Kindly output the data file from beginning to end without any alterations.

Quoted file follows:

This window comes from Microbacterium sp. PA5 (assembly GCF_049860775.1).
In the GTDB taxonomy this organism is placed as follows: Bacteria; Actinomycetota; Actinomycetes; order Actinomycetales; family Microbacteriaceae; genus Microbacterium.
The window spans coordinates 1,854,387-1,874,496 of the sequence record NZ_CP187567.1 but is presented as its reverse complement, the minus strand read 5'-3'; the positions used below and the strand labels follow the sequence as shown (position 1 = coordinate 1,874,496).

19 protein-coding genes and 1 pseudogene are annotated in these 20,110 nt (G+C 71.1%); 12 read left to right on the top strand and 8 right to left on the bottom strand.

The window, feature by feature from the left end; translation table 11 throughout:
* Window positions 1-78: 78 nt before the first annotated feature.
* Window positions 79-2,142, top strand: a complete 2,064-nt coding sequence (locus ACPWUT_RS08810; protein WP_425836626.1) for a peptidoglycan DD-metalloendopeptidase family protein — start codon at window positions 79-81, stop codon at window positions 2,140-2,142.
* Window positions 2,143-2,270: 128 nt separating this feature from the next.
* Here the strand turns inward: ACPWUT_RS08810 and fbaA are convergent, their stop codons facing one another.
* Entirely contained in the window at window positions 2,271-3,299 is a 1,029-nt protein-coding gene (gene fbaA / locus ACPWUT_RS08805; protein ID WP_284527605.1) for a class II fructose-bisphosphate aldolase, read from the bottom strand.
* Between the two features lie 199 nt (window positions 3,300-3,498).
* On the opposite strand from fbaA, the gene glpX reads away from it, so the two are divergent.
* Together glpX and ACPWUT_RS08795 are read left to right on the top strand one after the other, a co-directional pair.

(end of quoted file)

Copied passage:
This window comes from Microbacterium sp. PA5 (assembly GCF_049860775.1).
In the GTDB taxonomy this organism is placed as follows: Bacteria; Actinomycetota; Actinomycetes; order Actinomycetales; family Microbacteriaceae; genus Microbacterium.
The window spans coordinates 1,854,387-1,874,496 of the sequence record NZ_CP187567.1 but is presented as its reverse complement, the minus strand read 5'-3'; the positions used below and the strand labels follow the sequence as shown (position 1 = coordinate 1,874,496).

19 protein-coding genes and 1 pseudogene are annotated in these 20,110 nt (G+C 71.1%); 12 read left to right on the top strand and 8 right to left on the bottom strand.

The window, feature by feature from the left end; translation table 11 throughout:
* Window positions 1-78: 78 nt before the first annotated feature.
* Window positions 79-2,142, top strand: a complete 2,064-nt coding sequence (locus ACPWUT_RS08810; protein WP_425836626.1) for a peptidoglycan DD-metalloendopeptidase family protein — start codon at window positions 79-81, stop codon at window positions 2,140-2,142.
* Window positions 2,143-2,270: 128 nt separating this feature from the next.
* Here the strand turns inward: ACPWUT_RS08810 and fbaA are convergent, their stop codons facing one another.
* Entirely contained in the window at window positions 2,271-3,299 is a 1,029-nt protein-coding gene (gene fbaA / locus ACPWUT_RS08805; protein ID WP_284527605.1) for a class II fructose-bisphosphate aldolase, read from the bottom strand.
* Between the two features lie 199 nt (window positions 3,300-3,498).
* On the opposite strand from fbaA, the gene glpX reads away from it, so the two are divergent.
* Together glpX and ACPWUT_RS08795 are read left to right on the top strand one after the other, a co-directional pair.